Of course, we understand that in politics, when it comes to relations between leaders of historically hostile countries, it is not appropriate to talk about love. Therefore, we ask you to understand the expression used in the headline as a metaphor.
A metaphor for the fact that in recent years the relationship between Vladimir Putin and Recep Tayyip Erdogan has been characterized by trust and sympathy, which is not typical for such relations. Especially considering the fact that their countries are on different sides of several crucial issues. For example, issues such as Ukraine’s relationship with the key Black Sea region, its NATO membership, its territorial integrity in general, and the future of Crimea in particular.
However, despite these open disagreements on these key issues, Russia and Turkey, as well as Putin and Erdogan, have managed to demonstrate partnership in many areas. This has caused confusion on both sides. It cannot be said that Erdogan’s recent visit to Sochi and his negotiations with Putin on a grain deal completely undermined these specific relations and led to an open conflict between the two leaders. However, it is clear that not only has Erdogan failed to achieve the resumption of the grain deal, but that his overall relationship with Putin has become much less “romantic” (in the political sense, of course) against this backdrop.
Turkish political commentator Fatih Altayli points out that many have noticed that if commentators recently highlighted Erdogan’s announcement of Putin’s visit to Turkey, now, on the contrary, the Turkish leader had to travel to his Russian counterpart. Altayli also notes that Putin is disappointed with Erdogan’s policies, given the latter’s recent drift toward the West. Overall, the emotional context of this meeting was not one of mutual compliments, but of Putin’s irritation, indicating in every possible way that he does not believe in the agreements with Ukraine and the West that Erdogan is trying to achieve. Russian commentators in pro-Kremlin media have also expressed this irritation in less diplomatic terms towards Erdogan and Turkey.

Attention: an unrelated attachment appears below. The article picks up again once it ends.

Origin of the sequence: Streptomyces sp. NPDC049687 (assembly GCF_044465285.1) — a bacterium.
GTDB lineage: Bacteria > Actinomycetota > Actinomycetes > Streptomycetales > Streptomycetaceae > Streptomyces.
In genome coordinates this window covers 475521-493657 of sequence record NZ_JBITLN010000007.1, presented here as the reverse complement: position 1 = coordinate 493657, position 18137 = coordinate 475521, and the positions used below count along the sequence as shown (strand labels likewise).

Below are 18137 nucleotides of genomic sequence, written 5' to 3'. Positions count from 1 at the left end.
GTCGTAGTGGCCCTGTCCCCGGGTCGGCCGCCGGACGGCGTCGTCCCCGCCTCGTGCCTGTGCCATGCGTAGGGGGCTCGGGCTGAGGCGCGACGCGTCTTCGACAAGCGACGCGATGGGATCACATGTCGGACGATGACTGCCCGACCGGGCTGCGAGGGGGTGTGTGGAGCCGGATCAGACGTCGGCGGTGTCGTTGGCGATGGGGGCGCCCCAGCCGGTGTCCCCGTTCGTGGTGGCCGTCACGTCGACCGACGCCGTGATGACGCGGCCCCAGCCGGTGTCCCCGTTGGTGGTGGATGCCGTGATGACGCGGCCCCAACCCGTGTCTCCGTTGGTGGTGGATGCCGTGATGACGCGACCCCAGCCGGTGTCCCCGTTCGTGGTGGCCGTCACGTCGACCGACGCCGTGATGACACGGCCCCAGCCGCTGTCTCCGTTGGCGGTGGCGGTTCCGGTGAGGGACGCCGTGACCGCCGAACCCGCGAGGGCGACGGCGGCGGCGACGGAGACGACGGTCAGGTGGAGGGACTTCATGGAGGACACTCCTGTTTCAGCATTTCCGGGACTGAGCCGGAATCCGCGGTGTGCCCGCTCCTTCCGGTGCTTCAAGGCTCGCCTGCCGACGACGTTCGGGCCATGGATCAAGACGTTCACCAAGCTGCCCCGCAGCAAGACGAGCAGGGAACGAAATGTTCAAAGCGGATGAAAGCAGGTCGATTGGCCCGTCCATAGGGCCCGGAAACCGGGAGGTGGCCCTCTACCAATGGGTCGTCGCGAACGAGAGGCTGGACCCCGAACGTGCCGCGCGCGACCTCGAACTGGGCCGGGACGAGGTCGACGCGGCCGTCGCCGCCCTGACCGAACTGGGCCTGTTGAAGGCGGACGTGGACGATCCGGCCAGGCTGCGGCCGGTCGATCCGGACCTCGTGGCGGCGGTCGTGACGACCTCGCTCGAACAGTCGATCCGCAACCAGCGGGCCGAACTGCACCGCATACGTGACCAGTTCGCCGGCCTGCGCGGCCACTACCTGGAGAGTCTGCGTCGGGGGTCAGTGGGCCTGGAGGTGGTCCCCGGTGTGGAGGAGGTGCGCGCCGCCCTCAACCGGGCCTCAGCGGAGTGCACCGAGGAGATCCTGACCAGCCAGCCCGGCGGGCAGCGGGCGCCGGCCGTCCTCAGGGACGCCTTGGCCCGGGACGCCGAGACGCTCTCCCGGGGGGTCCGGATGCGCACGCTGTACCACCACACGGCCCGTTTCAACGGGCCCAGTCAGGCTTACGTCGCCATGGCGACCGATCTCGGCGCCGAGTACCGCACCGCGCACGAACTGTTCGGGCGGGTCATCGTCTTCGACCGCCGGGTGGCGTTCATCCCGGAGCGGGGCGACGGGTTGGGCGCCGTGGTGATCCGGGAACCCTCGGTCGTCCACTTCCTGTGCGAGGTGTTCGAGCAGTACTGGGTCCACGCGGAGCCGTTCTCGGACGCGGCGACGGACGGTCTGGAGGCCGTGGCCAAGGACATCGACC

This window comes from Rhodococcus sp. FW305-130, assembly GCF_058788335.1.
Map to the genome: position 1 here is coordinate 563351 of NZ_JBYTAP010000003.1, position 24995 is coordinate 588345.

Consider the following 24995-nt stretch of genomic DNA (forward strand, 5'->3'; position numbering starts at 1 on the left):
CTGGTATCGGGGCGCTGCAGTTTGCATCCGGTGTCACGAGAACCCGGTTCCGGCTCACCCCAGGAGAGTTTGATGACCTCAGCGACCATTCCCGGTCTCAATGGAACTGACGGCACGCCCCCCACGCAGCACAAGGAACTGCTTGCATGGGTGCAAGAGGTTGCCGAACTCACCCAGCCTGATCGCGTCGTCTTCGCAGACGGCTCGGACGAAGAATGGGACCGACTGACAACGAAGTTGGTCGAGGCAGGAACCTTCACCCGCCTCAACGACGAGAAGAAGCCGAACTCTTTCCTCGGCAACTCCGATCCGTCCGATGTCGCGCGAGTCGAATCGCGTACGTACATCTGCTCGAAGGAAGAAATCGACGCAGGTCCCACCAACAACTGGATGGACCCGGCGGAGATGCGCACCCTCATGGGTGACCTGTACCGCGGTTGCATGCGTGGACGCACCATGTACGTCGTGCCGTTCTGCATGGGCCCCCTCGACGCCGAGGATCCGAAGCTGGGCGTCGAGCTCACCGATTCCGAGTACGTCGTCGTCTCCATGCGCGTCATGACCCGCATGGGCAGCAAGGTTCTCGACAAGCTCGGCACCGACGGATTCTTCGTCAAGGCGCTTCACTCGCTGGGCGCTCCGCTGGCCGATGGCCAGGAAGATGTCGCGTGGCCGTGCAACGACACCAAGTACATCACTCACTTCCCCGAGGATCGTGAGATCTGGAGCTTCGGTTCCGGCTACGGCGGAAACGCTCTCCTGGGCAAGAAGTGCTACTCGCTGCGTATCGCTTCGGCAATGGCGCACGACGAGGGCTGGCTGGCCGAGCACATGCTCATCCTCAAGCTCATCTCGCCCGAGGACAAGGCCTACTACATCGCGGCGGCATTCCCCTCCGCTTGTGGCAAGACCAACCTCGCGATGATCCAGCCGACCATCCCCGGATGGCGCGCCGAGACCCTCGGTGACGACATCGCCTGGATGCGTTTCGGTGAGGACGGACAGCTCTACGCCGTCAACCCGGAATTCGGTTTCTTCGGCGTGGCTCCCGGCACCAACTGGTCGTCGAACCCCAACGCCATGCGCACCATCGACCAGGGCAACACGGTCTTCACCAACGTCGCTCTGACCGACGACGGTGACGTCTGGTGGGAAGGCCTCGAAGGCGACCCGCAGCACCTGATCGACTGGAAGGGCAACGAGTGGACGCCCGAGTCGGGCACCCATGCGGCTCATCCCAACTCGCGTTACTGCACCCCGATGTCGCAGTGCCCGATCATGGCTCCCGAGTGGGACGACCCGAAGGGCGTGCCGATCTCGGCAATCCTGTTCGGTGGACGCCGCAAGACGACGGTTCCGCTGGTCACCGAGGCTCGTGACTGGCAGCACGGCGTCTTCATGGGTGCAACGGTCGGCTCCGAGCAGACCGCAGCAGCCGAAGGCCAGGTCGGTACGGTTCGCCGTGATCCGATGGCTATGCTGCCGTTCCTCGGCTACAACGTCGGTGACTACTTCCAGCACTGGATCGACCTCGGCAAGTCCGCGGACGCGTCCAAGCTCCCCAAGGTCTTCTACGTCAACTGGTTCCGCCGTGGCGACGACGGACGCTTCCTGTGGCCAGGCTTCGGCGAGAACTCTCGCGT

Does this mean that the balance of power has changed and that Putin can act from a position of strength rather than weakness? Certainly not in the objective reality in which, contrary to Putin’s statements about its failure, the Ukrainian counteroffensive, after initial setbacks, is developing quite well and could turn into serious strategic problems for the Russian military and political leadership by the fall-winter period. This could be facilitated by the elimination, one way or another, of Kremlin-backed ultra-patriots like Prigozhin and Strelkov-Girkin, who were not afraid to point out and draw public attention to problems on the front and in the military. Now, however, everything is “fine” for the Russian command at the front, and it seems that this is exactly what they report to Putin, and no one else is able to question it in a way that would have any resonance.
So it can be said that it is not the balance of power that has shifted in Russia’s favor, but its leadership, having eliminated its internal enemies, now convinces itself that it has shifted in its favor. And it believes that it will be able to achieve the desired results from a position of strength.
In this context, Erdogan stated at the end of the meeting that he did not see any prospects for peace, not even on the horizon. Well, let’s hope that after a few months, the collision with harsh reality will force Putin to adopt a different tone towards Erdogan and ask for his help in finding a way out of the impasse into which he has driven himself. It is not certain, however, that the Turkish leader will be willing or able to offer this help.